What is the economic/climate damage from each ton of CO2 emitted each year? The midrange estimate from the Intergovernmental Panel on Climate Change is about $25 per ton of CO2. This is the value/cost of rising sea levels, expanded malaria ranges, changes in crop growth, etc. that we are told will happen when the climate warms further. So, for a situation to make environmental economic sense, we should be willing to pay up to $25 to prevent $25 of damage from happening. If we pay $30 to stop $25 of damages, we are actually inflicting more damage than by doing nothing. Note that neither outcome may be desirable — but if we cannot use this metric, then what CAN you use to guide policy (btw I have entertained dozens of different responses to that question). You might reasonably cite distributional concerns, but those are not to be confused with the waste of resources if we spend $30 to stop $25 from damages.
The per pound cost of CO2 emissions is therefore 1.25 cents. Therefore, the 722 pounds of CO2 that would have been emitted were it not for “eco-bench” would be expected to cause about $9.03 of damages to the globe. So, we’d be making a good environmental decision if we spent $9.02 per year or less to prevent the damages and a poor one if we spent more. Therefore, ignoring the dollar savings from electricity, we have managed to spend $11,500 on an asset which generates an annual environmental savings equivalent to about $9.02 per year. What is the “return” on an asset like this? It is 0.078% per year. Or to put it another way, this is the equivalent of spending $32,050 for an asset which reduces one ton of carbon dioxide every year. Suppose a reasonable long term return on safe assets (i.e. the returns are assured, which again is not true for Eco-Bench) is 5%. An asset worth $11,500 would yield a stream of certain benefits of $575 each and every year, forever. Therefore, the “Eco-bench” is equivalent to spending about $575 every year to prevent a cost of $9.03.
This is worth repeating. As an environmental “investment” this Eco-bench spends roughly $575 every year to prevent $9 of damages. My estimates are already incredibly conservative. But suppose I am off by a factor of twenty beyond my already conservative estimates – the thing is still an awful idea. In that case, we’d be spending over triple the amount we would ever want to spend to prevent the damages from the emissions. As it stands, we are spending more by a factor of sixty-four. That’s not 64% more. That’s not 640% more. That’s more like 6,400% more than we ought to be spending.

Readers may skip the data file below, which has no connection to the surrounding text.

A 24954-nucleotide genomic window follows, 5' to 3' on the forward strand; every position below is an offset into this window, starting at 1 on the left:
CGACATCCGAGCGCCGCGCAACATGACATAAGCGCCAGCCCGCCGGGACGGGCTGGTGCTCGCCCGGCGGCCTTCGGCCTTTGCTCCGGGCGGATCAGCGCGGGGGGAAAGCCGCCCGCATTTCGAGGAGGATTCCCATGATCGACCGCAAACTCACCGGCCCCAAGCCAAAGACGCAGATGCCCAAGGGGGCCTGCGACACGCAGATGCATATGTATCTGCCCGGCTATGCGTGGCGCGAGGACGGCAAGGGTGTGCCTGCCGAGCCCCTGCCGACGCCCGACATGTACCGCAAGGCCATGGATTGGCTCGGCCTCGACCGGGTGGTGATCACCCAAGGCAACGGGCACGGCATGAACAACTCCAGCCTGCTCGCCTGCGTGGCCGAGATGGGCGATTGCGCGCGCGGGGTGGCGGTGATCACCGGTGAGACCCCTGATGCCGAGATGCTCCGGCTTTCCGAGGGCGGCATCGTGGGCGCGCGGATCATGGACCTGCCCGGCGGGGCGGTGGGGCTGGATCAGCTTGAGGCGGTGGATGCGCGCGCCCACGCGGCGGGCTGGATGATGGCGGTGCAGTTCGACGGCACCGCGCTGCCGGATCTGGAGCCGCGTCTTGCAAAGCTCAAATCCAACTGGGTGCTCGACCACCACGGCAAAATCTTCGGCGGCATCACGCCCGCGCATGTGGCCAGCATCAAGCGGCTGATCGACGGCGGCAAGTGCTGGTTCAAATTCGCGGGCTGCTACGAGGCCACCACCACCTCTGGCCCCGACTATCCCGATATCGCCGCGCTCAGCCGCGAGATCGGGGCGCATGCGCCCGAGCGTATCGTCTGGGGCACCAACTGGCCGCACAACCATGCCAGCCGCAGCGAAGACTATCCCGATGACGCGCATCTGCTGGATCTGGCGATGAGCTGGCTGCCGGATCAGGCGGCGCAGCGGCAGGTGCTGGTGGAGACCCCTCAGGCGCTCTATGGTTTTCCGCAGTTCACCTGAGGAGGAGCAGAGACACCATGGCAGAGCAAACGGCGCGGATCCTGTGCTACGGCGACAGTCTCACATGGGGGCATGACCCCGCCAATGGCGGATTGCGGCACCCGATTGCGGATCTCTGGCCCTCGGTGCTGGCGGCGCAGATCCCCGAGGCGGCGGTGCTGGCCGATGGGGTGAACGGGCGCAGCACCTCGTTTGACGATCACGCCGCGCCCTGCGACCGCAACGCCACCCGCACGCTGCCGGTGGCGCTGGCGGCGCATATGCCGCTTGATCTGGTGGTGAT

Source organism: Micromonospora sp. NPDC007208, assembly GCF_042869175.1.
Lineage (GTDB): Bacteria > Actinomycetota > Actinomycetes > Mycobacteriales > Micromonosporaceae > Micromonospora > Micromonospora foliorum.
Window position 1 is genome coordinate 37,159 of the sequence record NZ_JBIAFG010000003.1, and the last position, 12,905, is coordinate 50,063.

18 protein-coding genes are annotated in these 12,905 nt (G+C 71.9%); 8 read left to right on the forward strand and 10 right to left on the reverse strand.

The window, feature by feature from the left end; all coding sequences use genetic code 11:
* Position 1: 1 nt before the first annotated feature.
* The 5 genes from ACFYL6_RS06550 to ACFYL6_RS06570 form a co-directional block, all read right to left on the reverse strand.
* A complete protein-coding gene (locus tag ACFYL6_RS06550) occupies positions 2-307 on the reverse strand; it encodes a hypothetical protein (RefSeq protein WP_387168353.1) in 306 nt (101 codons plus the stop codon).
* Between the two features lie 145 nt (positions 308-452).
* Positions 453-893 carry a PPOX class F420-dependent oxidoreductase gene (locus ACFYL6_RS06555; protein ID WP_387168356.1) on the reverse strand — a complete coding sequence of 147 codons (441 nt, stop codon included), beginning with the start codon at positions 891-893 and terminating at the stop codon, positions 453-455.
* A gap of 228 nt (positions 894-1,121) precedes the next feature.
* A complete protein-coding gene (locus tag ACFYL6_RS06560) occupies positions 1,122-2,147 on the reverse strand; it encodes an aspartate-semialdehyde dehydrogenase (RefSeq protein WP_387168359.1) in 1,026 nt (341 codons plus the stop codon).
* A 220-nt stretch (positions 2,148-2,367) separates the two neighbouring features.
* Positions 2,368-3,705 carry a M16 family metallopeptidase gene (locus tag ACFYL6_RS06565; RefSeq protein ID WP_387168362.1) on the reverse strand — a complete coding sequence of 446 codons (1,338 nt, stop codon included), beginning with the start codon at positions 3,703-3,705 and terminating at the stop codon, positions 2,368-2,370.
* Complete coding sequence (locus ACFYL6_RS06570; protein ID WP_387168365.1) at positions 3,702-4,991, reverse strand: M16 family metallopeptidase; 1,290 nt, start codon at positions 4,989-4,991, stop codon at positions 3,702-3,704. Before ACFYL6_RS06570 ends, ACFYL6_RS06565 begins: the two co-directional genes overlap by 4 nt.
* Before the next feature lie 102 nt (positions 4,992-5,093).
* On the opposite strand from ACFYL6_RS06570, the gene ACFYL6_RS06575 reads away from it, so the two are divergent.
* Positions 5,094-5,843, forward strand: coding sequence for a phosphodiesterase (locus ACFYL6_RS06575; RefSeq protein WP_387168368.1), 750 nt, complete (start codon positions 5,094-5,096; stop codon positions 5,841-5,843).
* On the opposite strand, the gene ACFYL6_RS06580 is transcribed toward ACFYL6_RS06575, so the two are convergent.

Eco-bench ought to be renamed “eco-stench” because that’s how good an economic investment it is and its really how good an environmental investment it is. Might I remind my readers that our fully loaded tuition and fees exceeds $56,000 per year. Even if every student gets a 50% discount on this price, we’re talking near $30,000 per year. Remember that some of my students pay their own way for college – some famously working full-time jobs or two part-time jobs just so they do not have to rely on their parents and/or government. Or remember one of the biggest concerns of the OWS crowd: massive college loan debt with no job prospects to show for it.
Oh, and did I forget to make clear one additional assumption we are making above? That the bench itself was costless to produce, or at least imposed no more environmental impact in its production than whatever bench would have replaced it (of course, this ALSO assumes that we need the bench, that there is no alternative better use of resources than putting in a bench). We wouldn’t expect folks to recognize this would we? After all, I’ve seen people complain that fracking for natural gas is bad because it takes concrete to build the well-pad and it requires cars and trucks to service the well-pad — as if no resources are required to produce and deliver energy from windmills or solar panels or biofuels. Sure.
This is where I’ll have to stop, not because the story gets less interesting from here, but rather because it gets more interesting from here. But divulging anymore would probably do more than have me removed from only polite company. And as I am not a bachelor with few responsibilities, that’ll have to be the end of the story for now.
UPDATE!: Hey, look, we even just won an award for our efforts. No mention of course about whether any of those efforts accomplish their goals or are cost effective. Who thinks the recycling program is cost-effective? What about building to LEED standards? OK, so ignore costs – who is confident that we’ve done serious calculations to ask whether these sorts of things actually improve the environment? After all, the entire city of Rochester has never bothered to do a cost-benefit assessment EITHER of the economic costs and benefits OR the environmental costs and benefits. It’s not very collegial to be asking such questions. Nope. Sustainability is like pee-wee soccer – everyone wins just by showing up. The 9th place team gets the same trophies as the first place team.